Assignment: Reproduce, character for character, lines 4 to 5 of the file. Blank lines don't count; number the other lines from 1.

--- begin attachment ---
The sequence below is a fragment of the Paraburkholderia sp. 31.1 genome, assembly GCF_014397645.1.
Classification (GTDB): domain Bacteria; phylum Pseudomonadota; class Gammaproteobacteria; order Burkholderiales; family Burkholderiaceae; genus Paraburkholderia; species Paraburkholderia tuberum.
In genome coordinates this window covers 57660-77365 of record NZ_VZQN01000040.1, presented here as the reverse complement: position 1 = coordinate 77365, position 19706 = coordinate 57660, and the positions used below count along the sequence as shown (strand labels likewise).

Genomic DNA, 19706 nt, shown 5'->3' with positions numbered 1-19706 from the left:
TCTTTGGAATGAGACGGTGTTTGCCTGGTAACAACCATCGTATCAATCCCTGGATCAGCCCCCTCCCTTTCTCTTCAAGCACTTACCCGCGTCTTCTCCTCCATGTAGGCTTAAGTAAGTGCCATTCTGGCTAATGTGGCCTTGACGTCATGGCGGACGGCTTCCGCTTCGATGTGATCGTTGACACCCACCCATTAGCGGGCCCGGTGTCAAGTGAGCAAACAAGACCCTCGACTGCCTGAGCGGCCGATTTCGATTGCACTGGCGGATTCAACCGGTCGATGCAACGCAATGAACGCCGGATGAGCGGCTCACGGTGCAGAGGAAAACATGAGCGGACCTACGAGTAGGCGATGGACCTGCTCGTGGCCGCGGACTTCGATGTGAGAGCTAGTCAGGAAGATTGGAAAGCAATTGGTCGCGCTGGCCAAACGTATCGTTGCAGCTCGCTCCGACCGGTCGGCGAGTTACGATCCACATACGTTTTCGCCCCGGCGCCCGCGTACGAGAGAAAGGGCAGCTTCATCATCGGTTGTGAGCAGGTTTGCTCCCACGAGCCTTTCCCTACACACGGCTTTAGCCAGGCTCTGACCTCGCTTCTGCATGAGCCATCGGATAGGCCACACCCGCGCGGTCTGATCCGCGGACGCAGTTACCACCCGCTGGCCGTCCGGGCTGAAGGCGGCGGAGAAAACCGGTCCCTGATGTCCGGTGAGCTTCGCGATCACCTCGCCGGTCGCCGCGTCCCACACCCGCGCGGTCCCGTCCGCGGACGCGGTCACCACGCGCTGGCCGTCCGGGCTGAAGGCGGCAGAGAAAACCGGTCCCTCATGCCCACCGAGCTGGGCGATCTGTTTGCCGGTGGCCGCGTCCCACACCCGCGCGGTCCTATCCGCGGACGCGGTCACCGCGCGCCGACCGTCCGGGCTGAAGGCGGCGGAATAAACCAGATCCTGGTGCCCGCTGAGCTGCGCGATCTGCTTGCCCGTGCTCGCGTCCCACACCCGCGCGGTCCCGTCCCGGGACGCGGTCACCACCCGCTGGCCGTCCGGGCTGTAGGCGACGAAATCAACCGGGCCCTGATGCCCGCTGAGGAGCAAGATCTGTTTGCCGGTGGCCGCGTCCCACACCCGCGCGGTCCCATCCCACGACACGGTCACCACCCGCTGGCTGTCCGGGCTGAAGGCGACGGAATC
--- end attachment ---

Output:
Genomic DNA, 19706 nt, shown 5'->3' with positions numbered 1-19706 from the left:
TCTTTGGAATGAGACGGTGTTTGCCTGGTAACAACCATCGTATCAATCCCTGGATCAGCCCCCTCCCTTTCTCTTCAAGCACTTACCCGCGTCTTCTCCTCCATGTAGGCTTAAGTAAGTGCCATTCTGGCTAATGTGGCCTTGACGTCATGGCGGACGGCTTCCGCTTCGATGTGATCGTTGACACCCACCCATTAGCGGGCCCGGTGTCAAGTGAGCAAACAAGACCCTCGACTGCCTGAGCGGCCGATTTCGATTGCACTGGCGGATTCAACCGGTCGATGCAACGCAATGAACGCCGGATGAGCGGCTCACGGTGCAGAGGAAAACATGAGCGGACCTACGAGTAGGCGATGGACCTGCTCGTGGCCGCGGACTTCGATGTGAGAGCTAGTCAGGAAGATTGGAAAGCAATTGGTCGCGCTGGCCAAACGTATCGTTGCAGCTCGCTCCGACCGGTCGGCGAGTTACGATCCACATACGTTTTCGCCCCGGCGCCCGCGTACGAGAGAAAGGGCAGCTTCATCATCGGTTGTGAGCAGGTTTGCTCCCACGAGCCTTTCCCTACACACGGCTTTAGCCAGGCTCTGACCTCGCTTCTGCATGAGCCATCGGATAGGCCACACCCGCGCGGTCTGATCCGCGGACGCAGTTACCACCCGCTGGCCGTCCGGGCTGAAGGCGGCGGAGAAAACCGGTCCCTGATGTCCGGTGAGCTTCGCGATCACCTCGCCGGTCGCCGCGTCCCACACCCGCGCGGTCCCGTCCGCGGACGCGGTCACCACGCGCTGGCCGTCCGGGCTGAAGGCGGCAGAGAAAACCGGTCCCTCATGCCCACCGAGCTGGGCGATCTGTTTGCCGGTGGCCGCGTCCCACACCCGCGCGGTCCTATCCGCGGACGCGGTCACCGCGCGCCGACCGTCCGGGCTGAAGGCGGCGGAATAAACCAGATCCTGGTGCCCGCTGAGCTGCGCGATCTGCTTGCCCGTGCTCGCGTCCCACACCCGCGCGGTCCCGTCCCGGGACGCGGTCACCACCCGCTGGCCGTCCGGGCTGTAGGCGACGAAATCAACCGGGCCCTGATGCCCGCTGAGGAGCAAGATCTGTTTGCCGGTGGCCGCGTCCCACACCCGCGCGGTCCCATCCCACGACACGGTCACCACCCGCTGGCTGTCCGGGCTGAAGGCGACGGAATC